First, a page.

UNLV a Thorn in BYU's Side

It's fitting that BYU (14-1) opens conference play Wednesday by facing off against the UNLV Rebels (12-2). After all, BYU and UNLV have traditionally been the two best MWC teams in recent years. BYU has won three consecutive league titles, and in two of those years UNLV was the runner up and beat the Cougars in the championship game of the conference tournament on their home court.

In Coach Rose's first four years as Cougar head coach, BYU has gone an astounding 54-10 against all conference teams other than UNLV. That's a winning percentage of more than 84 percent. However, during that span the Cougars have gone 3-7 against UNLV, a winning percentage of only 30 percent. UNLV is the only conference team that Rose has a losing record against.

Additionally, UNLV is the only MWC team to beat BYU at the Marriott Center since Rose became head coach. Last year the Rebels beat the Cougars 76-70 in Provo. UNLV is also the only conference team that Rose hasn't beaten on the road.

All this has led to some BYU fans viewing UNLV as a bigger rival in basketball than Utah currently. Rose has a 6-3 record against the Utes, who have had some struggles in recent years.

When asked if UNLV over the years has played his teams tougher than any other MWC opponents, Rose didn't come out and say that was the case. However, he did say that the games between BYU and UNLV have been pretty competitive.

"Obviously it's one of the best teams in our league, so those games are gonna be the best games going."

Coach Rose noted how this UNLV team, a team that has spent some time ranked in the top 25 this season and that might be BYU's toughest test yet, is both similar to and different from past Rebel teams.

"[Coach Kruger's] team looks pretty similar to the way they play. I mean, they really guard hard, they're aggressive defensively, and things that you run, they'll try to take you out of it and make you run counters and do other things, and that seems pretty similar.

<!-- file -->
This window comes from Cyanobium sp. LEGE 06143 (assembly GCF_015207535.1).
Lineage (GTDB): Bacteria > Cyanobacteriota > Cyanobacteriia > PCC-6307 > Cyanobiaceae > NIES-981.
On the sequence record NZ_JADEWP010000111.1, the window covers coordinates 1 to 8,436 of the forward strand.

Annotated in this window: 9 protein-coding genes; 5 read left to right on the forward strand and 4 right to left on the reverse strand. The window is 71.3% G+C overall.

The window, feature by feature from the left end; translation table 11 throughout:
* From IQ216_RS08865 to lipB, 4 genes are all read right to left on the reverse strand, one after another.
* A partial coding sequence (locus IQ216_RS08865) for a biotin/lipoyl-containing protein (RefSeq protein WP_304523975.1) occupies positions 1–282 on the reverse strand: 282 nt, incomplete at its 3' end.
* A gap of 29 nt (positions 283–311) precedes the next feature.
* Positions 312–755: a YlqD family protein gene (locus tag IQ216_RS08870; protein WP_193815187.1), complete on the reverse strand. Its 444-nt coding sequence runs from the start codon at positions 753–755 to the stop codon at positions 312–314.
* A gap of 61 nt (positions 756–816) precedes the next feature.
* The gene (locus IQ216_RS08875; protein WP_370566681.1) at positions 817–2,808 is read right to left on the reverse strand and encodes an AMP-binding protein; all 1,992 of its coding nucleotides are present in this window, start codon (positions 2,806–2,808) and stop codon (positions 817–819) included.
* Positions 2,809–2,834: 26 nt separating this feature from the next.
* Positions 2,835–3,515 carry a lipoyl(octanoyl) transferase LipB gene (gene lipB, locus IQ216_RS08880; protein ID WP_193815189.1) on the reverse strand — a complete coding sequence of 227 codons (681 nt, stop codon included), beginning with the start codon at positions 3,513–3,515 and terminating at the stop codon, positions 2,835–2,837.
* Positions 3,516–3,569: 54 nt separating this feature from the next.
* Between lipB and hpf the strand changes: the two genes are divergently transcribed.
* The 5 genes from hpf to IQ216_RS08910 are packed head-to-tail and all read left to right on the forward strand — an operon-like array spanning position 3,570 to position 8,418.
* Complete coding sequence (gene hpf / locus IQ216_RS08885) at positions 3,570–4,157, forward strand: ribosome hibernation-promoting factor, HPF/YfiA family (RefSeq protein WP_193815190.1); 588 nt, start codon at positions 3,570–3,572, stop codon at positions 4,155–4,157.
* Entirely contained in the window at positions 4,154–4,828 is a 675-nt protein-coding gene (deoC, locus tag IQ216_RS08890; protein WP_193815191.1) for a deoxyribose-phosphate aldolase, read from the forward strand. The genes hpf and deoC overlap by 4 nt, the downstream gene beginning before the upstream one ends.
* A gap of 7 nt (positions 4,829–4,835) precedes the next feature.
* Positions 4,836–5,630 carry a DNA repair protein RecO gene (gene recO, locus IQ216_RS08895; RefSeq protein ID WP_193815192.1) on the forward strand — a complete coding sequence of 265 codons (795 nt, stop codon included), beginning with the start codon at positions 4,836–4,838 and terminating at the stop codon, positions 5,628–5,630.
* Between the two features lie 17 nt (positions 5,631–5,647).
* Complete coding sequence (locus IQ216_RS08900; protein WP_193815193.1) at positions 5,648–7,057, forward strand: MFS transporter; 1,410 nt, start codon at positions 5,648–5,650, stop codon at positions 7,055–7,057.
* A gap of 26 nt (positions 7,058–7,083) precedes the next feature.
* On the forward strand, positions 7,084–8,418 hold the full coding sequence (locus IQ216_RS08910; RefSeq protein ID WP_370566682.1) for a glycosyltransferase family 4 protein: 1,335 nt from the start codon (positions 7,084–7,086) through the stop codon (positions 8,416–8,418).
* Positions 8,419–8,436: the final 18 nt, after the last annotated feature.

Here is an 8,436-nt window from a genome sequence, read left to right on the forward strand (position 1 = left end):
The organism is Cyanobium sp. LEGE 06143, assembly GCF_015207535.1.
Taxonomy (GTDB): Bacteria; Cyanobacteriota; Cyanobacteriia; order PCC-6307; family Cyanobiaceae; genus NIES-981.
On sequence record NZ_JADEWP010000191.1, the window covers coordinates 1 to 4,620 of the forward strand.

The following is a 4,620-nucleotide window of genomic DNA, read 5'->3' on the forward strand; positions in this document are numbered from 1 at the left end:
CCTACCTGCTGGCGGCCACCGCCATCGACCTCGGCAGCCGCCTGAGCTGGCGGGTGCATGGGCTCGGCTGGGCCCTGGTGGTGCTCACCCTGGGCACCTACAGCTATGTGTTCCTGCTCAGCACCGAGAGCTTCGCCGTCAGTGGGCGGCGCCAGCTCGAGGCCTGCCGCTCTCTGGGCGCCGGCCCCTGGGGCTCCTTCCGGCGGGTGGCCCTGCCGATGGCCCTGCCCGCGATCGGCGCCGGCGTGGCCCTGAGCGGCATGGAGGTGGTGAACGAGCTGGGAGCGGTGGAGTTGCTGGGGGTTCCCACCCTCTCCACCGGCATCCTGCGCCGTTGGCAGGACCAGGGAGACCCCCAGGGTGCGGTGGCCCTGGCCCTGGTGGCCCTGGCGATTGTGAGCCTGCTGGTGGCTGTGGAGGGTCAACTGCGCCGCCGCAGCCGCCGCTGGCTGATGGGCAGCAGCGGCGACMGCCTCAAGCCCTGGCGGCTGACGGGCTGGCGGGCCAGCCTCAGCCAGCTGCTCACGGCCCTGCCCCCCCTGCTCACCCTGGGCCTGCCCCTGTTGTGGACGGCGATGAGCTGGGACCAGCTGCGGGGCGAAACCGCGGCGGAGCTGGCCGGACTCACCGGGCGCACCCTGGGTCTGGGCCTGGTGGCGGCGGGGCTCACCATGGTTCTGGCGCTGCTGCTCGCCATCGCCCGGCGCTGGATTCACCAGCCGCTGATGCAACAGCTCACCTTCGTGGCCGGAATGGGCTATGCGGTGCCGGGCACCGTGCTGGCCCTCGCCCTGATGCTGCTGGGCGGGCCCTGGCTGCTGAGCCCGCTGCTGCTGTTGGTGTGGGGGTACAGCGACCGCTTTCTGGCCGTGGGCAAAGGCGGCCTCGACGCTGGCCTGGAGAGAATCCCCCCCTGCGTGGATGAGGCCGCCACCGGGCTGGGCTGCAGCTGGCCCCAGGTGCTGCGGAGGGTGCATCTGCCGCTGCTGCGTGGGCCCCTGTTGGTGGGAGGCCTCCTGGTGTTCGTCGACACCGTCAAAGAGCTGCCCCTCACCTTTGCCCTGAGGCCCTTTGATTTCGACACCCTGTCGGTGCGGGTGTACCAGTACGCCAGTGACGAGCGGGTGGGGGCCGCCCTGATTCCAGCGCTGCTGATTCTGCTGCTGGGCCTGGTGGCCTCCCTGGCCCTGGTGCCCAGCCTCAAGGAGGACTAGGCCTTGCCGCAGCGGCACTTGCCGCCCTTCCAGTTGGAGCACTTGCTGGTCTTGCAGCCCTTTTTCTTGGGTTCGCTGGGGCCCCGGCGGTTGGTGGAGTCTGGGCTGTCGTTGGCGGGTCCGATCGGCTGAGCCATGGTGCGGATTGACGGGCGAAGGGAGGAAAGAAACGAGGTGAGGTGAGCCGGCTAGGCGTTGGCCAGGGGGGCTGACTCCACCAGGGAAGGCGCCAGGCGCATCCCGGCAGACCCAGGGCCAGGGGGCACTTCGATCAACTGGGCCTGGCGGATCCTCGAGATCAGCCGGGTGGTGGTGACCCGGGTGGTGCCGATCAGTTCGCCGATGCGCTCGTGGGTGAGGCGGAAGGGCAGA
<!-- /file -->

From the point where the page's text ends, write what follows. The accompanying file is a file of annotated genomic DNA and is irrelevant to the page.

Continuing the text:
"Offensively, it seems to be a lot different. They do a lot of dribble-drive and penetrating like they used to and have done, but it seems like they're sharing the ball a lot better. They assist on a lot of their field goals. In fact, they assist on more of their field goals percentage-wise than we do on ours, and we think we share the ball pretty good, so I think [Kruger's] got great chemistry and they're playing really well together."

Jimmer Fredette, like Coach Rose, noted that the Rebels still play the same style of defense as they traditionally have.

"They always play pressure defense on us. That's just the way they play. Defensively, they have a good coach that stresses playing defense and forcing turnovers, and if they can get some turnovers it's easy baskets for them, so that's what they want to do."

Fredette added that the team has been preparing for UNLV's pressure defense and for different situations and scenarios, such as breaking their press.

When the Cougars and Rebels square off Wednesday, it will have been 12 days since UNLV's last game when the Rebels lost 67-56 to USC on Christmas day. Whether that will affect UNLV positively or negatively isn't known, but Coach Rose said they always expect UNLV's best effort regardless of the circumstances. In fact, he indicated the Rebels could be particularly fired up to play on Wednesday.

"They've been sitting on a loss for a while, and to me that might be a factor just because [after a loss] you just want to get out and play again."

Of course, the Rebels could also come out rusty after the long layoff. There could be some rustiness among the Cougars as well, as starters Jimmer Fredette and Jackson Emery both missed last Saturday's game against Eastern New Mexico due to health reasons. Fredette has been battling strep throat, while Emery has been recuperating from a bruised heel.

Rose said there is always the worry that his team could be set back a little bit when players miss time. He did add that he thinks Fredette will be ready to go, but it's just an issue of how long he will be able to play.

Fredette started to feel sick the night after he scored 49 points against Arizona on Monday, Dec. 28. Perhaps he scored two (or even three) games'-worth of points against the Wildcats because he knew he would miss the following Saturday's game.

In any event, Fredette didn't eat for three days and lost about seven or eight pounds in the process. Once he was able to keep food down again, he began working to regain his weight.

"Food tastes great right now ‘cause I couldn't eat," said Fredette. "Now it tastes unbelievable, so I'm out there eating as much as I possibly can to get ready."

Fredette has been working at getting back to prime playing shape and getting back into the flow of things.

"I don't feel like it's gonna set me back a whole bunch," he said. "You know, I've been playing for a while and sometimes it happens."

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